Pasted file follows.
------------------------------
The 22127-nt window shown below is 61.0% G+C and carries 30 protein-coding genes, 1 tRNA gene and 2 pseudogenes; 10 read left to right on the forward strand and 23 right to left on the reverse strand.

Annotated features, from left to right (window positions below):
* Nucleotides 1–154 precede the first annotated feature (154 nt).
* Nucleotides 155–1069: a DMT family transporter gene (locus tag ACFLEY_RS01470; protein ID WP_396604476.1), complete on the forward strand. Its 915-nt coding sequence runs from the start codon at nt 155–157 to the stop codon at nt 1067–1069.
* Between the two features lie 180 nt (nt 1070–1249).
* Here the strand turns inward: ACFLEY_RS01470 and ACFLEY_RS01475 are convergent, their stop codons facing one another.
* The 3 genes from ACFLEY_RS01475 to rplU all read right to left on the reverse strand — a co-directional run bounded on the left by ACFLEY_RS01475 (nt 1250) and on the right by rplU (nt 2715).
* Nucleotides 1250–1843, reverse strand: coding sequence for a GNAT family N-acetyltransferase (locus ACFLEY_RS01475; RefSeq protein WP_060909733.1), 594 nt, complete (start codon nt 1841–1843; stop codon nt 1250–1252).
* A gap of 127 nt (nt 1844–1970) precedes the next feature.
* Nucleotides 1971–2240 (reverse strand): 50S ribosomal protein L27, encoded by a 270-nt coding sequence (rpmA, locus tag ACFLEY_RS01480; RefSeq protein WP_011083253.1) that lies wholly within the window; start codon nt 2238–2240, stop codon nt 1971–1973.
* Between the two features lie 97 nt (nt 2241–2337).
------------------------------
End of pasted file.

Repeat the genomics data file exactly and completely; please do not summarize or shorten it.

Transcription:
The 22127-nt window shown below is 61.0% G+C and carries 30 protein-coding genes, 1 tRNA gene and 2 pseudogenes; 10 read left to right on the forward strand and 23 right to left on the reverse strand.

Annotated features, from left to right (window positions below):
* Nucleotides 1–154 precede the first annotated feature (154 nt).
* Nucleotides 155–1069: a DMT family transporter gene (locus tag ACFLEY_RS01470; protein ID WP_396604476.1), complete on the forward strand. Its 915-nt coding sequence runs from the start codon at nt 155–157 to the stop codon at nt 1067–1069.
* Between the two features lie 180 nt (nt 1070–1249).
* Here the strand turns inward: ACFLEY_RS01470 and ACFLEY_RS01475 are convergent, their stop codons facing one another.
* The 3 genes from ACFLEY_RS01475 to rplU all read right to left on the reverse strand — a co-directional run bounded on the left by ACFLEY_RS01475 (nt 1250) and on the right by rplU (nt 2715).
* Nucleotides 1250–1843, reverse strand: coding sequence for a GNAT family N-acetyltransferase (locus ACFLEY_RS01475; RefSeq protein WP_060909733.1), 594 nt, complete (start codon nt 1841–1843; stop codon nt 1250–1252).
* A gap of 127 nt (nt 1844–1970) precedes the next feature.
* Nucleotides 1971–2240 (reverse strand): 50S ribosomal protein L27, encoded by a 270-nt coding sequence (rpmA, locus tag ACFLEY_RS01480; RefSeq protein WP_011083253.1) that lies wholly within the window; start codon nt 2238–2240, stop codon nt 1971–1973.
* Between the two features lie 97 nt (nt 2241–2337).